Journal of Law and Policy


Lauren C. Brady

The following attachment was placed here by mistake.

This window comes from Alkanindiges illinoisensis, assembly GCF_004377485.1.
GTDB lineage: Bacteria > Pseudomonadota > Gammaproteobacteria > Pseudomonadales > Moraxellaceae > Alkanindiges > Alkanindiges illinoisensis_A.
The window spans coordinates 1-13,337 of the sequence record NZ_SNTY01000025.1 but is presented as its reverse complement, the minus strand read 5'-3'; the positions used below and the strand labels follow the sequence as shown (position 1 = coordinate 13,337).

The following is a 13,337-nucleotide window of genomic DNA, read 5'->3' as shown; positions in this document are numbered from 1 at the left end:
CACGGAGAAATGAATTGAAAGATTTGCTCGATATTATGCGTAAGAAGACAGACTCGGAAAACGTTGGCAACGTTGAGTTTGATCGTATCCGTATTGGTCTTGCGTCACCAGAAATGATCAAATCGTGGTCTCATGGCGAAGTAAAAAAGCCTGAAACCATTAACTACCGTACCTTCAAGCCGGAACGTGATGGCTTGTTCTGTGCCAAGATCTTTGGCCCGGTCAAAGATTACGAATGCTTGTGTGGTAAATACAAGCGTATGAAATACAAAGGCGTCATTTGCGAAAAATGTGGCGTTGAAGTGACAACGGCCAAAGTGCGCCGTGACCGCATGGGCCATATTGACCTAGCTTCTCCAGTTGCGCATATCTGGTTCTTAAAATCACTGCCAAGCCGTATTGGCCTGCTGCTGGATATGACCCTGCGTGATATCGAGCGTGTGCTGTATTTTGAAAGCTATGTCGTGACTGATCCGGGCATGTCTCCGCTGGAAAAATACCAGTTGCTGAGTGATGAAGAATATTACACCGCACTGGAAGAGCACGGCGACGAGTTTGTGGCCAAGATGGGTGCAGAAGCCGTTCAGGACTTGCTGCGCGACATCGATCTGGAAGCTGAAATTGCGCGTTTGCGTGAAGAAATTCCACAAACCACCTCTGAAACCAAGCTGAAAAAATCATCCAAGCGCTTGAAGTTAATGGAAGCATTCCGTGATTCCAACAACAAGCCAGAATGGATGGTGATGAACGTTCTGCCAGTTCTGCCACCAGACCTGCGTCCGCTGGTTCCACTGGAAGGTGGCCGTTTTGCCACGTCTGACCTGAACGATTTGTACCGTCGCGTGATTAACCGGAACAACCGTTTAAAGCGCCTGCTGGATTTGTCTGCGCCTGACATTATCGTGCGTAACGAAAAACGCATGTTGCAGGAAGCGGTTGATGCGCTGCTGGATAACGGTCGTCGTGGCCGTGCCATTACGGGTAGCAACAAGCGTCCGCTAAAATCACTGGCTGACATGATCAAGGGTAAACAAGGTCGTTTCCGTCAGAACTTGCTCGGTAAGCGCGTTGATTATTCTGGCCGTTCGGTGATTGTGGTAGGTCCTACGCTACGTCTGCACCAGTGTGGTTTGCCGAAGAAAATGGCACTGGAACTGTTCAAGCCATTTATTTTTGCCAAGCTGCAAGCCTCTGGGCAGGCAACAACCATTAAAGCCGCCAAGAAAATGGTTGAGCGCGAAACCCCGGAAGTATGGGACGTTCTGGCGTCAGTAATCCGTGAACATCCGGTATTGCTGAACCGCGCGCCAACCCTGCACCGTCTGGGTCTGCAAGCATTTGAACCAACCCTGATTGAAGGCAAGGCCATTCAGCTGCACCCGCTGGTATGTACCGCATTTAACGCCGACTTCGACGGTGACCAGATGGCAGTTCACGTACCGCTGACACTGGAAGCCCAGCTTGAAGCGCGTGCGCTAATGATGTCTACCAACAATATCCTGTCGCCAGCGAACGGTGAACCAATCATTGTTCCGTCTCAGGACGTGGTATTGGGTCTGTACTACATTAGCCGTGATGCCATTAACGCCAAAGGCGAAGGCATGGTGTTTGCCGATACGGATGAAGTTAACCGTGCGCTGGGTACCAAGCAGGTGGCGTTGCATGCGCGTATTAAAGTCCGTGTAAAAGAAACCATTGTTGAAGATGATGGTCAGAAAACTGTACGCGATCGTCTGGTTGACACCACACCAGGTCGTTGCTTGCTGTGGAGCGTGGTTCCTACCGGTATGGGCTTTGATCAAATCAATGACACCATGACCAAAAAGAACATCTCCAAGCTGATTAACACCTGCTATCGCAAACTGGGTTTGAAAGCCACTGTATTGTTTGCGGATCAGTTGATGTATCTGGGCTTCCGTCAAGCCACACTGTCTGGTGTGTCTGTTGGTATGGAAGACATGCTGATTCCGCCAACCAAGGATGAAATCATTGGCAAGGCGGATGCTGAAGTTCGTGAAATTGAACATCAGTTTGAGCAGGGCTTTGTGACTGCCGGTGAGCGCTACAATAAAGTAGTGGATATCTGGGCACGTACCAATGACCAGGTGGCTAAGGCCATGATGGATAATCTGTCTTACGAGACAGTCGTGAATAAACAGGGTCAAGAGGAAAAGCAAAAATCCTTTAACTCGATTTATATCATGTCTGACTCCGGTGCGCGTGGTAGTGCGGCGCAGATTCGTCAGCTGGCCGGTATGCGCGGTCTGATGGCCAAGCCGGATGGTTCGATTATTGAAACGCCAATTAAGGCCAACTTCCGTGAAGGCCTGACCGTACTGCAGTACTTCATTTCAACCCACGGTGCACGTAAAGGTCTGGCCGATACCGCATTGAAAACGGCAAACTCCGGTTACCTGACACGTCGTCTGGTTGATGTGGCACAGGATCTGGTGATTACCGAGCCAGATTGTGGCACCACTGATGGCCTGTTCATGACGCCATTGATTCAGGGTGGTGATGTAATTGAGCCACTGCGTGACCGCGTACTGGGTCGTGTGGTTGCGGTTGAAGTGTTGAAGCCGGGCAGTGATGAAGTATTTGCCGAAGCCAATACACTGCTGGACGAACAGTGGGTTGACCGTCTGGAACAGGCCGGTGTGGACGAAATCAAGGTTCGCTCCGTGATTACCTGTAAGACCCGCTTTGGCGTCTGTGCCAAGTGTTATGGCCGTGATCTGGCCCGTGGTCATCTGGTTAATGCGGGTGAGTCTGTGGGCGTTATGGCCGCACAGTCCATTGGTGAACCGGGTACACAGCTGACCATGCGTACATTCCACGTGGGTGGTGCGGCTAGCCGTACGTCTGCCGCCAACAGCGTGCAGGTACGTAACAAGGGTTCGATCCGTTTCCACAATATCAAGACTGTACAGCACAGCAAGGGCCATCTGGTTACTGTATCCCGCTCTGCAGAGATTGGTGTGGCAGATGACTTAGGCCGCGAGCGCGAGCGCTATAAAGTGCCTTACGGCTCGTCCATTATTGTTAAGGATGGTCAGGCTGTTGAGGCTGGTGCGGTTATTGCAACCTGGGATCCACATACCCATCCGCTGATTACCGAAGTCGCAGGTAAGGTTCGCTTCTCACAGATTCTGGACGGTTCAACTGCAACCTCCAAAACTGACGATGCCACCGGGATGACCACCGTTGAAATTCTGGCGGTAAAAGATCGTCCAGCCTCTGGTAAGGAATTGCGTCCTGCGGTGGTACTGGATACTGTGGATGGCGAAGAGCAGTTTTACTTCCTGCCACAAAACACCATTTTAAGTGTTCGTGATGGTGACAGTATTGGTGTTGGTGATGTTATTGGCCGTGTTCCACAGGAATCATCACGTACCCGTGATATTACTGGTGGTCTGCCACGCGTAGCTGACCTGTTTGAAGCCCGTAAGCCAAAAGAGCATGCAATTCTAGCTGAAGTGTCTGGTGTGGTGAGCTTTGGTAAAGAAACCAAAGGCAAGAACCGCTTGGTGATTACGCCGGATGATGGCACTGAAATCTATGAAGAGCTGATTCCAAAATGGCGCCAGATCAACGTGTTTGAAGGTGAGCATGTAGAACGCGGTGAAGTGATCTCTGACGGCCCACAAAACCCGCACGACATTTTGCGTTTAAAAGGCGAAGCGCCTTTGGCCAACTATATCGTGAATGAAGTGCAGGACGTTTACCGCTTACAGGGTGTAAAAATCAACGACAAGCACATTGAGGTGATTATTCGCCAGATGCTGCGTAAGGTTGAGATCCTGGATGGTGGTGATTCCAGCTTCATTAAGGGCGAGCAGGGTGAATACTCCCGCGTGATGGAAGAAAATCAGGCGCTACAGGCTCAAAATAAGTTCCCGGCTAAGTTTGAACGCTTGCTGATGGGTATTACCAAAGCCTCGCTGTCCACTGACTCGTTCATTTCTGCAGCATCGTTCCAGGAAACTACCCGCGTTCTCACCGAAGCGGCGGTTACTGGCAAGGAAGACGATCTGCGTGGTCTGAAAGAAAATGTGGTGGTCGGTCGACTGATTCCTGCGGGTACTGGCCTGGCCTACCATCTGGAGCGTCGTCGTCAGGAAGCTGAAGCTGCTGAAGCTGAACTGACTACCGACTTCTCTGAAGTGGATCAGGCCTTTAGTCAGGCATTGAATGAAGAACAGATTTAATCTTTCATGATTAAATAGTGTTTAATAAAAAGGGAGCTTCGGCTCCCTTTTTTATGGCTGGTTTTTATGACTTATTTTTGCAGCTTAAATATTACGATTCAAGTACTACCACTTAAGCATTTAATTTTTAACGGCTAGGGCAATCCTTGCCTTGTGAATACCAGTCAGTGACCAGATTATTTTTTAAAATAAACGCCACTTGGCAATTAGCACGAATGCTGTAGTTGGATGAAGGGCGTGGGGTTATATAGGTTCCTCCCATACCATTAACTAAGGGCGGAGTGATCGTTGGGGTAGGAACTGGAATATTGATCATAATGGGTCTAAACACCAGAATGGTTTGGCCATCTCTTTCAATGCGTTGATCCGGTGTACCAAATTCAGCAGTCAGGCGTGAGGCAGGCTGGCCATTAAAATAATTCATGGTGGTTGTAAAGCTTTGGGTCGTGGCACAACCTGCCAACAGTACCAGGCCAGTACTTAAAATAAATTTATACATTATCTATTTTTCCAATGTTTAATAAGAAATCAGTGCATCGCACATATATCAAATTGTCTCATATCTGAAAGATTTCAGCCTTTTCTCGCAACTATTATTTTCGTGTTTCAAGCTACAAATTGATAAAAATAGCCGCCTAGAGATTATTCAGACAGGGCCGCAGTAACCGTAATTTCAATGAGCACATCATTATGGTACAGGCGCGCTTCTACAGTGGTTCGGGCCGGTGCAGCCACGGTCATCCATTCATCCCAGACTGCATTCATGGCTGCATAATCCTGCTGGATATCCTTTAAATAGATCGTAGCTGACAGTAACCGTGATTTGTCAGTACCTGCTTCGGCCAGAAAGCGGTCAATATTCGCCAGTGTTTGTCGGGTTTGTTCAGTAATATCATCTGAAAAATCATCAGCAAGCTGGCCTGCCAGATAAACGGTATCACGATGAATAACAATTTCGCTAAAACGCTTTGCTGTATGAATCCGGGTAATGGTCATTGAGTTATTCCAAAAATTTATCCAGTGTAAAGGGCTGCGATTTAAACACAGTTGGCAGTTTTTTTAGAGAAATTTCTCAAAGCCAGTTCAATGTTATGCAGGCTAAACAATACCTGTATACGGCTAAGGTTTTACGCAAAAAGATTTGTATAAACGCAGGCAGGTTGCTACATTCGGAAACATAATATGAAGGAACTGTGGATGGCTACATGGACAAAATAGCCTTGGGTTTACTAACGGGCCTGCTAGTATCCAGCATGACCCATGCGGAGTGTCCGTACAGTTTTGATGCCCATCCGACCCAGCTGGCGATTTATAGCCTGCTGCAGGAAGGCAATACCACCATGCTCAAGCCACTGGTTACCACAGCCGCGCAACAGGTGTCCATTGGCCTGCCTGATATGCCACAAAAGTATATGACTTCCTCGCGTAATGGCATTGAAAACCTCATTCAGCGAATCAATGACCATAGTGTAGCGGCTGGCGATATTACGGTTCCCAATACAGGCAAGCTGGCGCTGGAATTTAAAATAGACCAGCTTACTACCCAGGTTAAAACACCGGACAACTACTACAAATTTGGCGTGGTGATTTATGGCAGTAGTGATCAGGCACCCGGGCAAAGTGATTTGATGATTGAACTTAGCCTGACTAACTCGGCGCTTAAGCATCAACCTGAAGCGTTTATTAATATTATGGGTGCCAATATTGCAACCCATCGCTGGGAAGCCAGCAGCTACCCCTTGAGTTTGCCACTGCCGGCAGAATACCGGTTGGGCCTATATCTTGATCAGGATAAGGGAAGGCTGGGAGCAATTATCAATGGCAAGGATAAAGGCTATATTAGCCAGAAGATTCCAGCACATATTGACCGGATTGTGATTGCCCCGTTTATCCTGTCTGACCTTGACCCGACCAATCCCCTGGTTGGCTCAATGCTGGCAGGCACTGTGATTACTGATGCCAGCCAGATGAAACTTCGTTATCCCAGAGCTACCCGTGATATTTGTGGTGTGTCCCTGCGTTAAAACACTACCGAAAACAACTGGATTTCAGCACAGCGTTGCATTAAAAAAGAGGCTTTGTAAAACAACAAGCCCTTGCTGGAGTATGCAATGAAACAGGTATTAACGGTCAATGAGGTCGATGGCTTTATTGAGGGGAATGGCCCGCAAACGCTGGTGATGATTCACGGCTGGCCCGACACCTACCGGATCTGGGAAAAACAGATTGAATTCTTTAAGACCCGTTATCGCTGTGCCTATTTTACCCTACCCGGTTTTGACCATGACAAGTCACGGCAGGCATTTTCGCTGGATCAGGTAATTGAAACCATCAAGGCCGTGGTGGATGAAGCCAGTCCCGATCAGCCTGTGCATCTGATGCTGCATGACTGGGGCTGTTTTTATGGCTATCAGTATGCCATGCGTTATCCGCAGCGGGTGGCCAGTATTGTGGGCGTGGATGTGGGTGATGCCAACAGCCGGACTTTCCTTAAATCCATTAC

For seventy-two years, federal courts have barred military servicemembers who are survivors of sexual assault from recovery under the Federal Tort Claims Act (FTCA). The Feres doctrine, promulgated from the Supreme Court case Feres v. United States, became the foundation for federal courts’ decisions that sexual assault is incident to one’s service in the military. Courts’ over-deference to the military has enabled a system that turns a blind eye to perpetrators and abusive environments on bases. However, the Ninth Circuit recently turned the tide in FTCA cases, holding in Spletstoser v. Hyten that military sexual assault survivors should be permitted to recover damages. Thus, this Note calls for all federal courts to bolster the analysis in Spletstoser v. Hyten and implement a bright-line rule that sexual assault is not incident to one’s military service, arming survivors with the resources needed to hold their perpetrators accountable and promote a healthier environment in the military.